Earlier Buddhist Theories of Free will: Compatibilism (Report)
Journal of Buddhist Ethics 2010, Annual, 17
Journal of Buddhist Ethics
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Did the Buddha Teach Free Will? Monks, these two slander the Tathagata. Which two? He who explains a discourse whose meaning needs to be inferred as one whose meaning has already been fully drawn out. And he who explains a discourse whose meaning has already been fully drawn out as one whose meaning needs to be inferred. (6) The title of Federman's article raises the question, "What Kind of Free Will Did the Buddha Teach?" This question suggests that the Buddha taught a certain kind of "free will." Federman's article attempts to substantiate that suggestion. The Tathagata (the Buddha) never discussed "free will," but he did discuss fate, chance, karma, "dependent origination" or "conditioned arising" (the thesis that all conditioned phenomena originate or arise in dependence upon previous conditions), (7) the efficacy of volition, effort, choice, and action, and a host of things that presuppose a kind of free will. But as the s?tra quoted above suggests, explicit and implicit accounts of the Buddha's thought are very different things.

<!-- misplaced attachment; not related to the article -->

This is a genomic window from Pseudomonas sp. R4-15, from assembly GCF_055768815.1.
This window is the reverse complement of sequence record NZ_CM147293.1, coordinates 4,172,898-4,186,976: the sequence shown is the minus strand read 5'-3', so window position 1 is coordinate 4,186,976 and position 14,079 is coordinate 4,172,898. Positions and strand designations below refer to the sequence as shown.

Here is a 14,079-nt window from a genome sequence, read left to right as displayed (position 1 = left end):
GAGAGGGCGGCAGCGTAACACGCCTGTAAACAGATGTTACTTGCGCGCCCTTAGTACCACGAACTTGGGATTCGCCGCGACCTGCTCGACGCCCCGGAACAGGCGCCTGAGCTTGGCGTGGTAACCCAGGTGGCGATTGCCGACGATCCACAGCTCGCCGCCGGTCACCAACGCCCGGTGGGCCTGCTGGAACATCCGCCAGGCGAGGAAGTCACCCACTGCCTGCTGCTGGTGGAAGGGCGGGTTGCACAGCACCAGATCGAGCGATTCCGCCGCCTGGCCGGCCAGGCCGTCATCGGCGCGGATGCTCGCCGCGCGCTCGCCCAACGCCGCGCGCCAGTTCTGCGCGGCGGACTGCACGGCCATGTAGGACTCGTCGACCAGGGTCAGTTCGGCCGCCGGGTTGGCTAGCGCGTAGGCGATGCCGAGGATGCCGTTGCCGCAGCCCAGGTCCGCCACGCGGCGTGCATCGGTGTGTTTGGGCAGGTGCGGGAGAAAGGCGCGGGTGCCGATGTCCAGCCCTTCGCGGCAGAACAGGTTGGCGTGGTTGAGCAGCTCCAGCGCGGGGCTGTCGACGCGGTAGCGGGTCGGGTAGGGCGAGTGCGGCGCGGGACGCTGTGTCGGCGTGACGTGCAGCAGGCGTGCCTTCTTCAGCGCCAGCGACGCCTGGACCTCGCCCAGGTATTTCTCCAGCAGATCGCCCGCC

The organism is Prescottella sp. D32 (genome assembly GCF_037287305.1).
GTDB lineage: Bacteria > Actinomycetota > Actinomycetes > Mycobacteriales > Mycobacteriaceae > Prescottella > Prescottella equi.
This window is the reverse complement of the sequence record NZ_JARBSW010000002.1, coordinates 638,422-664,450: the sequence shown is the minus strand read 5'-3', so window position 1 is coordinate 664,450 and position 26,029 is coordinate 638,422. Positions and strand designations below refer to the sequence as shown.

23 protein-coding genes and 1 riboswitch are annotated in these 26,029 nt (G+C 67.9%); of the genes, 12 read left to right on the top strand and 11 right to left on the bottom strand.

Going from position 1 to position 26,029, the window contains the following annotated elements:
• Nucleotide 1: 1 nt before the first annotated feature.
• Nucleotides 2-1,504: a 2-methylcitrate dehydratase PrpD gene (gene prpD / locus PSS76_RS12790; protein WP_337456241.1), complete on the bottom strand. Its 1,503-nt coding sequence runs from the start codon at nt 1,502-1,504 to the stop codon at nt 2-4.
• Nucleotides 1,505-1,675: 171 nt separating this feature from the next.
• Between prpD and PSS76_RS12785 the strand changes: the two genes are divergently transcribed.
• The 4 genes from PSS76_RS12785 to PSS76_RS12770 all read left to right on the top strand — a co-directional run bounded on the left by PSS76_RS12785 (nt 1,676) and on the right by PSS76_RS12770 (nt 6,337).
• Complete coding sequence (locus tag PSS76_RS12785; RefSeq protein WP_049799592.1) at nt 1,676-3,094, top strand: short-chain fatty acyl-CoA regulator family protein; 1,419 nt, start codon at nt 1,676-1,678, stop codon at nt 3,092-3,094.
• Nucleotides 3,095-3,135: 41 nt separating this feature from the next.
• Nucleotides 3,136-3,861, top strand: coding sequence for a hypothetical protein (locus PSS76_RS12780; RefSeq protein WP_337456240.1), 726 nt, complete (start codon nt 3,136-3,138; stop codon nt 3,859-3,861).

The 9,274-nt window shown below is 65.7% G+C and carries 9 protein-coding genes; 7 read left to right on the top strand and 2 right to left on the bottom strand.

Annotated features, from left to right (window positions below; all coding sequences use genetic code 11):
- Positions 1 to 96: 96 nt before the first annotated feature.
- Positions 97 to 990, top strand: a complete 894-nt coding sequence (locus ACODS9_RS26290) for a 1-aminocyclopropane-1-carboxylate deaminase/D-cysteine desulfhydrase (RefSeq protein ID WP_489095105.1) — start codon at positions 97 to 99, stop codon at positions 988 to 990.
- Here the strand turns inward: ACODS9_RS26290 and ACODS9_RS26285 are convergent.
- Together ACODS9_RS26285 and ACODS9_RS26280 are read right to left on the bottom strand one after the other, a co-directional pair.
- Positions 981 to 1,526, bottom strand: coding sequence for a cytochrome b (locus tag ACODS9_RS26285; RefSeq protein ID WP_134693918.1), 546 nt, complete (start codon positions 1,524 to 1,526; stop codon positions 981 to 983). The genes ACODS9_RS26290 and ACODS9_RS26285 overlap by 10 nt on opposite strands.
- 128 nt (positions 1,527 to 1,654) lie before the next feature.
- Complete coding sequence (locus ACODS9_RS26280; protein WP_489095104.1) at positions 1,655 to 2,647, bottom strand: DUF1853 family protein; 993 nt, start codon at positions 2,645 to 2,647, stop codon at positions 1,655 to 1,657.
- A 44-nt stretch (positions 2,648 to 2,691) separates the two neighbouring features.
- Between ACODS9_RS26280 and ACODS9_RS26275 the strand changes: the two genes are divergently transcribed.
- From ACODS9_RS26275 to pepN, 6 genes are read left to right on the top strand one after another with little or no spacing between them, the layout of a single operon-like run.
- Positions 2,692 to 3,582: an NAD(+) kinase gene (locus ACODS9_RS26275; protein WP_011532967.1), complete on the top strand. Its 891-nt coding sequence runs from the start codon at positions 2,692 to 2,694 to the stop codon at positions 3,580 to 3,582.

- Category: Religion & Spirituality
- Published: Jan 01, 2010
- Publisher: Journal of Buddhist Ethics
- Seller: The Gale Group, Inc.
- Print Length: 40 Pages
- Language: English